After Brazilians ruled all eight of the bouts on Saturday’s UFC on FX 8 prelim card at Arena Jaragua in Jaragua do Sul, it was up to American featherweight contender Nik Lentz to break the string in bout nine, and he did just that, holding off a late comeback attempt by Hacran Dias to remain unbeaten at 145 pounds via three round unanimous decision.
Scores for Lentz were 28-27 and 29-28 twice for “The Carny,” who moves to 26-5-2 with 1 NC; Dias, who saw a nine fight winning streak snapped, falls to 21-2-1.
Lentz was largely in control during the first round, either scoring with some long-range striking attacks or keeping Dias pinned against the fence. It wasn’t particularly compelling action, but it was effective for the American Top Team fighter, who added a dose of excitement early in the second when he dropped Dias with a knee. Dias recovered quickly, but Lentz kept him grounded, not allowing the Brazilian to get loose. Midway through the round, Dias did get back to his feet, albeit with Lentz keeping him tied up until he could put the Nova Uniao product on the mat again.
Told by trainer Andre Pederneiras that he needed a knockout to win, Dias went on the attack as the third round began, and he rocked Lentz several times before the American was able to lock up and catch his breath. Dias followed up with a slam as Lentz tried to lock in a guillotine choke, but the Brazilian escaped and secured an arm triangle choke. Lentz looked to be on the verge of defeat before getting loose, but the tide had turned widely in Dias’ favor. With a minute left, the two stood, and Dias made a final charge, only to be locked up by Lentz, who was able to ride out the clock and take the win.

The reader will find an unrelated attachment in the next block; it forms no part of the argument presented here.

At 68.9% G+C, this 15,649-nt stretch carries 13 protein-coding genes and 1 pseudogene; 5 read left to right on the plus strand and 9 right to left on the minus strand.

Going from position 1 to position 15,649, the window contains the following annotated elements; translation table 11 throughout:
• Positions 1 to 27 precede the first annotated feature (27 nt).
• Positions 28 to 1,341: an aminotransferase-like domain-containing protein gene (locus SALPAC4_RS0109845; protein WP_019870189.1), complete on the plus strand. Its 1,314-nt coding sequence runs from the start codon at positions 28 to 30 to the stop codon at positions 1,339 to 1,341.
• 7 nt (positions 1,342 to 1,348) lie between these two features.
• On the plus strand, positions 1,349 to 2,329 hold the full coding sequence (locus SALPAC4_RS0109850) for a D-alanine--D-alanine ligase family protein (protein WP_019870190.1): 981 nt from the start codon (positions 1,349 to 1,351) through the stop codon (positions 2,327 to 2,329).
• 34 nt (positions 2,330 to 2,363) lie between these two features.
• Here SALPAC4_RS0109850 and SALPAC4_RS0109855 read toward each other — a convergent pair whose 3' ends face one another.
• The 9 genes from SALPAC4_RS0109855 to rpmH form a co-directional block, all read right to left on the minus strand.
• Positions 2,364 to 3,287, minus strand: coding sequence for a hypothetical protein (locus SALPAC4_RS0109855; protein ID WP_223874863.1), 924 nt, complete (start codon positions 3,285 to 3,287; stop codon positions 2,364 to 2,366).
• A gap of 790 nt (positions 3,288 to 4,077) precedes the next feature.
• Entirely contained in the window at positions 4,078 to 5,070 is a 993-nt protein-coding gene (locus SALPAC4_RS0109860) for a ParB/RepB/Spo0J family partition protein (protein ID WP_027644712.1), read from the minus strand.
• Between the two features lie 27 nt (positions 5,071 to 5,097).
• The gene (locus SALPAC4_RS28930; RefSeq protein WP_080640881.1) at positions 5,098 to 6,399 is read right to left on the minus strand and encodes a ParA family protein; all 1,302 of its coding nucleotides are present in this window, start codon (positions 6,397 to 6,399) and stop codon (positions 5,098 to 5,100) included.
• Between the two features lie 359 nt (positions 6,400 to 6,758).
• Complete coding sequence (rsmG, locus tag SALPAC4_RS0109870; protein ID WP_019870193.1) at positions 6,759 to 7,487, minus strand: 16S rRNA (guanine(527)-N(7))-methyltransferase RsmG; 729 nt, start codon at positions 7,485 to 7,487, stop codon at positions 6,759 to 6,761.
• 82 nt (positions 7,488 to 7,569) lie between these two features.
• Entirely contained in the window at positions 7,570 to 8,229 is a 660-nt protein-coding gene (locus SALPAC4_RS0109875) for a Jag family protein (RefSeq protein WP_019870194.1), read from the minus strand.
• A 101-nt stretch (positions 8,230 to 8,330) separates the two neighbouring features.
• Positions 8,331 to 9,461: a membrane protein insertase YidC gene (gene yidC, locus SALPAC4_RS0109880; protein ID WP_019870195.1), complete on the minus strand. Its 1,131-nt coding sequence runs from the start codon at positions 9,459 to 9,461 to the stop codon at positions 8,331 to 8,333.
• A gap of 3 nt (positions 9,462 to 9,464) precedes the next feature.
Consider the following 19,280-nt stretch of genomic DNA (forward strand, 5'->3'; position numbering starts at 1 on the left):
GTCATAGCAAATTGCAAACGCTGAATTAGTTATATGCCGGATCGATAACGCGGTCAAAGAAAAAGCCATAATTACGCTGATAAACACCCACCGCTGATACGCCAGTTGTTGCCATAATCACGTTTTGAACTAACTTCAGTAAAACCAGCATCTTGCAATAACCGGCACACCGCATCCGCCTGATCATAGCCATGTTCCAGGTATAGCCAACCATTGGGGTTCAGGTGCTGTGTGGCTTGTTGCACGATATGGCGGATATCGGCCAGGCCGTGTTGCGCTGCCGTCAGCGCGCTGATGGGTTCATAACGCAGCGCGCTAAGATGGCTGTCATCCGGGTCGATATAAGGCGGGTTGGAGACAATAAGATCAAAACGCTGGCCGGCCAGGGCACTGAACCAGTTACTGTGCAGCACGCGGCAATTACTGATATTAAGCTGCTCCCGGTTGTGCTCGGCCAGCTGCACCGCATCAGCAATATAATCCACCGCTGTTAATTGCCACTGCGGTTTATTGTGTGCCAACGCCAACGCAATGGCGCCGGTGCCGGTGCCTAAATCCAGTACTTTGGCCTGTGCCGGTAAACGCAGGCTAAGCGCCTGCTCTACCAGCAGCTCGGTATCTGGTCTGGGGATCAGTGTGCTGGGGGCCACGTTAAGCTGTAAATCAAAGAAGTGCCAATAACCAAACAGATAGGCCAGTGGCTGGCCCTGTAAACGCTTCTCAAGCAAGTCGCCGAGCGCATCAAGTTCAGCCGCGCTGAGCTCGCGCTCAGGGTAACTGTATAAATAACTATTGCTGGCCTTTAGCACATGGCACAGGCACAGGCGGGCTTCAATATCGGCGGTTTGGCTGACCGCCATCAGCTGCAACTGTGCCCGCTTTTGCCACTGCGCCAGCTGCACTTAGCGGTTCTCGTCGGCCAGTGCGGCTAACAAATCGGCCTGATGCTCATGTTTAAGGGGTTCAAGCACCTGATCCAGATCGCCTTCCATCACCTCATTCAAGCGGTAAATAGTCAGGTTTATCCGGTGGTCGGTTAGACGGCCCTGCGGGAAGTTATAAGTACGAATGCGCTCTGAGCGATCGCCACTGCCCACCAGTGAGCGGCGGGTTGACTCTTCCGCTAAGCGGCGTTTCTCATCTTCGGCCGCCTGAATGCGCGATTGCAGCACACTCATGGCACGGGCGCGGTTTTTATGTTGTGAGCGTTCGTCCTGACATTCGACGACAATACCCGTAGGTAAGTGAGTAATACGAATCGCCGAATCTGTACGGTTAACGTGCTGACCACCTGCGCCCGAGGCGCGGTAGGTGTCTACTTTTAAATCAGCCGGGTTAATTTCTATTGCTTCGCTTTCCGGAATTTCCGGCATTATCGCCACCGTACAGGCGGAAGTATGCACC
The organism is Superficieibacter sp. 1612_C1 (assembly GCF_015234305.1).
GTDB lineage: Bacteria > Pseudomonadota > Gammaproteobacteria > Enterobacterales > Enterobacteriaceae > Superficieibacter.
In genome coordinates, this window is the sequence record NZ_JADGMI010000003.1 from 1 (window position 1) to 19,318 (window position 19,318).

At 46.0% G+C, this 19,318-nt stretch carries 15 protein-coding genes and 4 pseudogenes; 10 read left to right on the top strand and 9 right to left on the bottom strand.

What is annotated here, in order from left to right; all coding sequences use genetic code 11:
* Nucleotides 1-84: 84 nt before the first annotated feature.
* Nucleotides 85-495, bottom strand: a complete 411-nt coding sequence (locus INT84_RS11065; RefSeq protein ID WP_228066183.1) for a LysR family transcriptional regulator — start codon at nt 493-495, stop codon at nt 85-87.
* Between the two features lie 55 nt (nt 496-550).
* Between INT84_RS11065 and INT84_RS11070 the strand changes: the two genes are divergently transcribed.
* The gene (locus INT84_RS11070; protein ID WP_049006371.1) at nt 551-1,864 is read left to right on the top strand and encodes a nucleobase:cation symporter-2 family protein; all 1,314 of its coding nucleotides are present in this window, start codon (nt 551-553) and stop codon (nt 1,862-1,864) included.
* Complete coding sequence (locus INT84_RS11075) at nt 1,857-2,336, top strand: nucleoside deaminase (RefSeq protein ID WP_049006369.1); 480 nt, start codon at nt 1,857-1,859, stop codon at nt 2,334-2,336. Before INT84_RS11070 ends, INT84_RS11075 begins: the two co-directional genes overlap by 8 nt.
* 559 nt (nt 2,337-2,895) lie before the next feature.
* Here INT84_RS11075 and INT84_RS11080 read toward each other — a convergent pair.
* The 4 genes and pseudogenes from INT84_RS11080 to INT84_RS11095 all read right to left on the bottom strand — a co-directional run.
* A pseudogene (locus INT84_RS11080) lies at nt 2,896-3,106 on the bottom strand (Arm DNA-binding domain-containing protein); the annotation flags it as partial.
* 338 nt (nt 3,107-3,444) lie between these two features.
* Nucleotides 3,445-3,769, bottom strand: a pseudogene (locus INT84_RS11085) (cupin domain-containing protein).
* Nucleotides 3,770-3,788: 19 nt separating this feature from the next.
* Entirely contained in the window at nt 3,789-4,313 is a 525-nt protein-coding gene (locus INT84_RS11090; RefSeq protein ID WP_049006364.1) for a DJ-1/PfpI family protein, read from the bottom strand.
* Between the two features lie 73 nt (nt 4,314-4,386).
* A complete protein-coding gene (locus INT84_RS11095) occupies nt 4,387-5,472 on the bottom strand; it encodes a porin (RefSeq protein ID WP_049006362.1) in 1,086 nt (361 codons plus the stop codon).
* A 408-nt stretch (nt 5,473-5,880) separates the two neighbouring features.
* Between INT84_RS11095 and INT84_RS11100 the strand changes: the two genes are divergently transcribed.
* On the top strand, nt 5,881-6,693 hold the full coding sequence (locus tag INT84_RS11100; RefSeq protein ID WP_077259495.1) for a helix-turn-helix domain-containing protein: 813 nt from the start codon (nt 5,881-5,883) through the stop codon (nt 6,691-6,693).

TRINALDO vs. RIO
Francisco Trinaldo’s strength proved to be too much for fellow Ultimate Fighter alum Mike Rio, as he slammed then submitted the Floridian in the first round of their lightweight encounter.
Taken down and forced to play defense early on, Trinaldo quickly took over after rising to his feet, slamming Rio to the mat and then sinking in an arm triangle. And despite being in half guard, the Brasilia native’s power allowed him to tighten the hold and produce the tap out 3:08 into the first round.
Trinaldo improves to 13-2; Rio falls to 9-2.
Watch Trinaldo's post-fight interview
TIBAU vs. CHOLISH
Earlier Saturday, New York lightweight John Cholish tweeted that win, lose, or draw, he was walking away from the sport after his bout with Gleison Tibau. Unfortunately for Cholish, the veteran Tibau sent him into retirement with a second round submission defeat.